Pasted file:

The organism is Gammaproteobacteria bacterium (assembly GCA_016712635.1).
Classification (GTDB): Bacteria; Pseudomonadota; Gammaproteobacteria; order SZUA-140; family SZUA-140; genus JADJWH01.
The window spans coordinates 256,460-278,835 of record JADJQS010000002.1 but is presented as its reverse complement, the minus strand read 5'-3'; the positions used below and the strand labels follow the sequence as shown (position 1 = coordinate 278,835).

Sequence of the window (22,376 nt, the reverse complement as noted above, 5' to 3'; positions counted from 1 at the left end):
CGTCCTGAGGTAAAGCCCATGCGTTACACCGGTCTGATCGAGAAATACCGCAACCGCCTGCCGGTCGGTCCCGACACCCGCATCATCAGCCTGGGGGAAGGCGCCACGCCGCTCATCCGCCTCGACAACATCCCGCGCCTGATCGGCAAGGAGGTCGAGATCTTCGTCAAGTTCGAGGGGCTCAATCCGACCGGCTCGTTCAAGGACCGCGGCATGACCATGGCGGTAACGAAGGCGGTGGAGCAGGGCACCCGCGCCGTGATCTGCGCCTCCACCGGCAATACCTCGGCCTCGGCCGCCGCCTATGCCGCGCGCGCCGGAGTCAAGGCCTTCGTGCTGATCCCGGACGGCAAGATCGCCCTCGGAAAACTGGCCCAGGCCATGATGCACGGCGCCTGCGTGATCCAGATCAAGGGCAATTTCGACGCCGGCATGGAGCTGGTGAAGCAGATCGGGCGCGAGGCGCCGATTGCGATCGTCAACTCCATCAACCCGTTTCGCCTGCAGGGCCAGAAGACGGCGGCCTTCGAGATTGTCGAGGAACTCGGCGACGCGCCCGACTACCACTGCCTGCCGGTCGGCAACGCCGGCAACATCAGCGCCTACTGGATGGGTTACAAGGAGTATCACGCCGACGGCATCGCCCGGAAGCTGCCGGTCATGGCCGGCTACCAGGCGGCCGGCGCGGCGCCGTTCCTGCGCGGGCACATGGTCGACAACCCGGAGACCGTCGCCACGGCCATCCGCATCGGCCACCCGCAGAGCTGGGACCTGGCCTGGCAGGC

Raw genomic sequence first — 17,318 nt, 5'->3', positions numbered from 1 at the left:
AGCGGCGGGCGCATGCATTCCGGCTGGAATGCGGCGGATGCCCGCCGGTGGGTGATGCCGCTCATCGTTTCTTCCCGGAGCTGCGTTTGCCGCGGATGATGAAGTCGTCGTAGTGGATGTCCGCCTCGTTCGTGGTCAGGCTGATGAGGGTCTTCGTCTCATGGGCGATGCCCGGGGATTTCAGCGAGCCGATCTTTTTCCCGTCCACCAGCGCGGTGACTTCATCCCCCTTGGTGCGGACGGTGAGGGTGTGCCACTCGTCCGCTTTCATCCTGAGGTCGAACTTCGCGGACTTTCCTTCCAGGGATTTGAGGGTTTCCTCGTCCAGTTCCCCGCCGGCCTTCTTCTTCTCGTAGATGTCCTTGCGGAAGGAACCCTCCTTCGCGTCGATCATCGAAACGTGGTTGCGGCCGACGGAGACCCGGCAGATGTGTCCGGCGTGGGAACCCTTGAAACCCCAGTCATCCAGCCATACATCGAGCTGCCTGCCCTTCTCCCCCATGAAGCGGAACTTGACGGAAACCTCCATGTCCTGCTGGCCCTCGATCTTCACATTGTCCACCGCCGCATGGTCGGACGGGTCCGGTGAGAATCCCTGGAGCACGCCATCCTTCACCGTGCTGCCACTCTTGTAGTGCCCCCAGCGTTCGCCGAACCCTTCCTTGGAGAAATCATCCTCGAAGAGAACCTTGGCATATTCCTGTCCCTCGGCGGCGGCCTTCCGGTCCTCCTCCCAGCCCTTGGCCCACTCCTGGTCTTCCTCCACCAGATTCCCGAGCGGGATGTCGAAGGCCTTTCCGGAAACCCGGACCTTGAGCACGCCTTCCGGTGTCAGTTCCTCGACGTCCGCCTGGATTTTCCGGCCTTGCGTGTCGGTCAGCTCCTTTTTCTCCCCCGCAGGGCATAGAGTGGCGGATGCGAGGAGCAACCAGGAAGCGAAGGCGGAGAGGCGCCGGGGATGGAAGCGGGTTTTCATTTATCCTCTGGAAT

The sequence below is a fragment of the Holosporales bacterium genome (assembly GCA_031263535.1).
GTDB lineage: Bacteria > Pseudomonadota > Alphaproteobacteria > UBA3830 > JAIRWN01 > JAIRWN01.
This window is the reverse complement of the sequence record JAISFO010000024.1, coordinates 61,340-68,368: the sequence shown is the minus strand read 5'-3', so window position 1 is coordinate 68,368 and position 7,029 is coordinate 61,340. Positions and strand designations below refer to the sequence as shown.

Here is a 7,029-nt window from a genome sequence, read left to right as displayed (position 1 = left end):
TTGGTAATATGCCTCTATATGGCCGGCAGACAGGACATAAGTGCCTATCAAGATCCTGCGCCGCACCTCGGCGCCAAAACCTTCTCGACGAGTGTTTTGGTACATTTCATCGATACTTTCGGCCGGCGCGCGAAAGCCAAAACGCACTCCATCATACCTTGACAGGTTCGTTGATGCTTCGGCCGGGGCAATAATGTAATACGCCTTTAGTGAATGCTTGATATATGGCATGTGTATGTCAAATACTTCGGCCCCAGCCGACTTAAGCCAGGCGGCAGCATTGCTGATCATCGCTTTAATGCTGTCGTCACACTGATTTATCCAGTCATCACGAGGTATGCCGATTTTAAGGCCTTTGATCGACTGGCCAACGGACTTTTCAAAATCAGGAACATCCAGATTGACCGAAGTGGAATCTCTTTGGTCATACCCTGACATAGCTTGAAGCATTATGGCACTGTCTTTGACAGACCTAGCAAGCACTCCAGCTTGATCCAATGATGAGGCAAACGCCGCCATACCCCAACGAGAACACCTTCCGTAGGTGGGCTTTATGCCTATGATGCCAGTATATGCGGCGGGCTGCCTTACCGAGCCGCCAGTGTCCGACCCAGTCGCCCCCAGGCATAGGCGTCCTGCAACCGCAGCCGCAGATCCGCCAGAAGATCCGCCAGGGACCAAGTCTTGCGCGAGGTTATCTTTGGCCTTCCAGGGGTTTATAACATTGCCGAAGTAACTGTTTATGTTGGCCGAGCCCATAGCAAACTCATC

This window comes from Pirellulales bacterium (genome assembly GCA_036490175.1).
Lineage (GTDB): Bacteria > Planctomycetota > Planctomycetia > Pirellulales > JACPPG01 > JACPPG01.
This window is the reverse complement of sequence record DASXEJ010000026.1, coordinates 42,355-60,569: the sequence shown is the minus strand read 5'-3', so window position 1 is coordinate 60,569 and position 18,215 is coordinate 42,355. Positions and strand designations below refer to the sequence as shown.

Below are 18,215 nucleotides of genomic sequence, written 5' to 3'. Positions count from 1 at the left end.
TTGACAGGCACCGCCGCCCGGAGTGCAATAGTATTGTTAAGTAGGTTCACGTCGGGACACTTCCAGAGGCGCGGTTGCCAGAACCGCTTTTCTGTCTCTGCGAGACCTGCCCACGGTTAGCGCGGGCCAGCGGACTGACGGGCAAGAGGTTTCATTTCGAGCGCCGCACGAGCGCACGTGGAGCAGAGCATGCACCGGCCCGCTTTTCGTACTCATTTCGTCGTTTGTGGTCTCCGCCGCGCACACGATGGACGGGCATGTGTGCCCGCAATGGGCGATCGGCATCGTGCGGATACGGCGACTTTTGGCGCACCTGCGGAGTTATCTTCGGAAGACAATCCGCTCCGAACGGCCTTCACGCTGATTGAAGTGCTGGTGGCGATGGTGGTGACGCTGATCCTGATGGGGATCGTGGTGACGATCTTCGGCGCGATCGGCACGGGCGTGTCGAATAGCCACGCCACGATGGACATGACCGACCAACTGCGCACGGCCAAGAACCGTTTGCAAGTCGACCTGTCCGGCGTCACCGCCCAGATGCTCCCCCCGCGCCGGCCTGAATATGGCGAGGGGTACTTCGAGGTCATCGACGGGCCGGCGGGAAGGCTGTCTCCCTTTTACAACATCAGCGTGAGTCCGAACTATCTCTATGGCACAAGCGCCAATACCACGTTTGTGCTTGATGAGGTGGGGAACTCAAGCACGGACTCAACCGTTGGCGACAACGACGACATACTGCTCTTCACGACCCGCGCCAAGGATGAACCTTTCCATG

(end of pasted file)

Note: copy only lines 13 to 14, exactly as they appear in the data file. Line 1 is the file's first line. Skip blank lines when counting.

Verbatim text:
This window comes from Pirellulales bacterium (genome assembly GCA_036490175.1).
Lineage (GTDB): Bacteria > Planctomycetota > Planctomycetia > Pirellulales > JACPPG01 > JACPPG01.